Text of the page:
One of our primary roles at Carlson Capital Management is to integrate a solid investment strategy into the financial lives of our clients. This requires us to be students of history, rigorous in the study and application of empirical facts, to understand what can be controlled and what cannot be controlled and to be forward-looking into life’s changing circumstances.
The combination of ingredients that make us most successful is experience, science-based rigor and expertise, a plan, and a caring team to execute on what needs to be done.
At the risk of being too metaphoric, I want to share with you our experience of last month. As many of you are aware, the Twin Cities received significant amounts of rainfall in the month of June (more than 11″)–making it the wettest month om modern record.* Between our Northfield office and another historic building 157 feet away, the Cannon River flows over a dam—it is mostly a pleasant and meandering water flow that usually delights us. During heavy rainfall, tens of thousands of acres of farmland absorb much of the water, but if it comes too fast or for too long, it finds its way to the Cannon River and the choke point between these two buildings in Northfield. Historically, this is a moderate problem about once a generation, and a big problem every one hundred years.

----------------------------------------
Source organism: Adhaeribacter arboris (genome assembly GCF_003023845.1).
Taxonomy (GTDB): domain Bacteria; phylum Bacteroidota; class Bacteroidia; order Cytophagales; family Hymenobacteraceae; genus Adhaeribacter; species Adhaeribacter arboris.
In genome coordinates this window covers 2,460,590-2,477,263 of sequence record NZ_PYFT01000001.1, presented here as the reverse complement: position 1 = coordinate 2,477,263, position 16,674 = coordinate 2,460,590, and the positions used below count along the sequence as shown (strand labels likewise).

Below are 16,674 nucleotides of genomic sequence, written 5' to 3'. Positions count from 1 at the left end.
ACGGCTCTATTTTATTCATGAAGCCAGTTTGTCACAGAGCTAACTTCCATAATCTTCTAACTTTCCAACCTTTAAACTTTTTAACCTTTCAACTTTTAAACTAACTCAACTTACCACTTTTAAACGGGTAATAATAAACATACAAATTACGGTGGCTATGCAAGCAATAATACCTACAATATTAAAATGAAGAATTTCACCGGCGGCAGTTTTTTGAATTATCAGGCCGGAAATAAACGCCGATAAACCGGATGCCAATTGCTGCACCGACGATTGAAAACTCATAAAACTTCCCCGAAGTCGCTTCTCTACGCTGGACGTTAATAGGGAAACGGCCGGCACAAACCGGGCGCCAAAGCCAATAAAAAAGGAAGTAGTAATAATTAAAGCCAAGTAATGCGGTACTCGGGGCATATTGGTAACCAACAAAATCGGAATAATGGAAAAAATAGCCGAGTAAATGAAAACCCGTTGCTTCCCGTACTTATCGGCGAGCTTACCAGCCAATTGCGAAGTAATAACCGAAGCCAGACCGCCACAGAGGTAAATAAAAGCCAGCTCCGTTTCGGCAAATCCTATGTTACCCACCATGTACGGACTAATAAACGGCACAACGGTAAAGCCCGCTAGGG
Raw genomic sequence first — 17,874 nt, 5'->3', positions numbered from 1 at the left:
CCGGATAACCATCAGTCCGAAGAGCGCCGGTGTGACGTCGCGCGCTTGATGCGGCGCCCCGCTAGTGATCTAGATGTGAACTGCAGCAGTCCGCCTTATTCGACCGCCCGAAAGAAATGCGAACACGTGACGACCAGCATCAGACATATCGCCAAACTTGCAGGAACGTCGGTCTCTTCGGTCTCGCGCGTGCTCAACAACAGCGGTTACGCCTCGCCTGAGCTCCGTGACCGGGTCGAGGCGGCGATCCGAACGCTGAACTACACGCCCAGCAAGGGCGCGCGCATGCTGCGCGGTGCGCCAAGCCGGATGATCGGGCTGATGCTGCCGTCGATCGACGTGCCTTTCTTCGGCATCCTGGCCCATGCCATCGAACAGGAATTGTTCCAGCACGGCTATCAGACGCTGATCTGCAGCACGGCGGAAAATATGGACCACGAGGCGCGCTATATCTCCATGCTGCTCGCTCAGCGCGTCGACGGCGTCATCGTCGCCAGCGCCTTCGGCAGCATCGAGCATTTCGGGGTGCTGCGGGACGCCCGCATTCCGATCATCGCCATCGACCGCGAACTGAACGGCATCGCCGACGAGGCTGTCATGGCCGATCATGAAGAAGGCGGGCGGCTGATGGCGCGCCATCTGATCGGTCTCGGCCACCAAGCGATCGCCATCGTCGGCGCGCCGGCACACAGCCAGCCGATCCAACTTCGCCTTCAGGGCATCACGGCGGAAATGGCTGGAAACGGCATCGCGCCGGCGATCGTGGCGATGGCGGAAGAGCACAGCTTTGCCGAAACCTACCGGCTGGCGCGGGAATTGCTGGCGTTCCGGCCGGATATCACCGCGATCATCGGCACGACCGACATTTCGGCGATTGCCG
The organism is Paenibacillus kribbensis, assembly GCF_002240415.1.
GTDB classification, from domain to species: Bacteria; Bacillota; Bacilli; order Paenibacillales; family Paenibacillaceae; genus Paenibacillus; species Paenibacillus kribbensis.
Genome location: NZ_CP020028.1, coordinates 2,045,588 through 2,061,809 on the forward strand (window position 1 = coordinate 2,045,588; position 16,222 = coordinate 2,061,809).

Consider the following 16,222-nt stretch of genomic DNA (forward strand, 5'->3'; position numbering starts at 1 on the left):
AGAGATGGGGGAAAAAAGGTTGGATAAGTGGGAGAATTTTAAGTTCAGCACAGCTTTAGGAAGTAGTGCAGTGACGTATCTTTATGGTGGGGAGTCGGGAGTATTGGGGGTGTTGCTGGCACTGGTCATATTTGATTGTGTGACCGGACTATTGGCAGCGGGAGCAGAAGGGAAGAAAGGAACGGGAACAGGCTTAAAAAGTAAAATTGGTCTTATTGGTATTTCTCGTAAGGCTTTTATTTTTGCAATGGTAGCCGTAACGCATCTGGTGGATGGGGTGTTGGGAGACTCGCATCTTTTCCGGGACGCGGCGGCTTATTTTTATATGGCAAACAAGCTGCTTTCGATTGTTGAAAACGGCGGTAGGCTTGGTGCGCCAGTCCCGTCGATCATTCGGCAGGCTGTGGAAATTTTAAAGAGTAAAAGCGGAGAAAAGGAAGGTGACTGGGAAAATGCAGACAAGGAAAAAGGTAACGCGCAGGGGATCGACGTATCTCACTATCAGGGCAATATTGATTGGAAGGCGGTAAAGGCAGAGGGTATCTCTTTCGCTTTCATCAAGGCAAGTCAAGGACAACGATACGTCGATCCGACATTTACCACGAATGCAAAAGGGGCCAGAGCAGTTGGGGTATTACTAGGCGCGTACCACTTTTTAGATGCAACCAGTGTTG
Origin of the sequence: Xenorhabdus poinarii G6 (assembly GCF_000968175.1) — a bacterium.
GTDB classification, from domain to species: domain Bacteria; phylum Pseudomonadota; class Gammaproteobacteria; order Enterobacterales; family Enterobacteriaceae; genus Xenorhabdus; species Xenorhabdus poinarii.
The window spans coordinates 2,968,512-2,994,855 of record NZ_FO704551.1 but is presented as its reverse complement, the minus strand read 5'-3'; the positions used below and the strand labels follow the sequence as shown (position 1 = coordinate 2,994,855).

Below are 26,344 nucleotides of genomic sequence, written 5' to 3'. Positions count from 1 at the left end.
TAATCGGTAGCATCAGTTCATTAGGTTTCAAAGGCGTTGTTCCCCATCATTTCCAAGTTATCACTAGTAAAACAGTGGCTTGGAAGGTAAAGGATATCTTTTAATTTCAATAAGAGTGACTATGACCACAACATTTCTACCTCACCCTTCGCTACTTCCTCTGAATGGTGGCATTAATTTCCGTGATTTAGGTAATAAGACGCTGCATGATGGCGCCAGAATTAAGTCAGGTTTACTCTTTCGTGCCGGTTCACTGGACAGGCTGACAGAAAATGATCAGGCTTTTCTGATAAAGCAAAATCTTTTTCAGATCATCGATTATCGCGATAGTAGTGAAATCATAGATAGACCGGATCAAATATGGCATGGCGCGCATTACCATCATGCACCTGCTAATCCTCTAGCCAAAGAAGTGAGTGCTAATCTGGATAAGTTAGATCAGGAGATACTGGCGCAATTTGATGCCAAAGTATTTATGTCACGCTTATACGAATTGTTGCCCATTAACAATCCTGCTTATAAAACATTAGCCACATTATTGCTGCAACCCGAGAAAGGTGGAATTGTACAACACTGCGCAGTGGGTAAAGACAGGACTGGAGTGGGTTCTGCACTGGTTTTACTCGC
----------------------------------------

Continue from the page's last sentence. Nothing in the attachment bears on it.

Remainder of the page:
You may recall we had “a hundred year flood” in 2010. Three weeks ago we had flooding again–but it was different this time. What was different is that we had experience–and this totally changed our response and the outcomes. Let me share five observations with you about how the experience and outcomes were different and how we apply this same understanding to your portfolio and financial plan.
We have a deeper understanding of what we can control and what we cannot control. We cannot control the weather or the amount of rainfall, just like we cannot control the global economies and stock markets. However, we do understand the difference between weather and climate–weather is temporary and changes, whereas climate (even with recognition of climate change) is more predictable and stable. Short-term market fluctuations are similar to weather whereas economic fundamentals like the relationship between risk and return, are similar to climate. It is important to pay attention to weather, but to make long-term decisions based on climate.
The truth prevails (this applies to all dimensions of life). One characteristic of water is that it always tells the truth–that is, it will always flow to the lowest spot. Investments are like that–there ultimately has to be an economic basis and intrinsic value (truth) behind the price of a security. That does not imply that investments won’t go down, but that when they do there is a rationale for it. For us, and how we manage your portfolio, this is the difference between speculating and investing for the long-term. Speculating is trying to guess at what is the truth, investing is applying fundamental economic truths.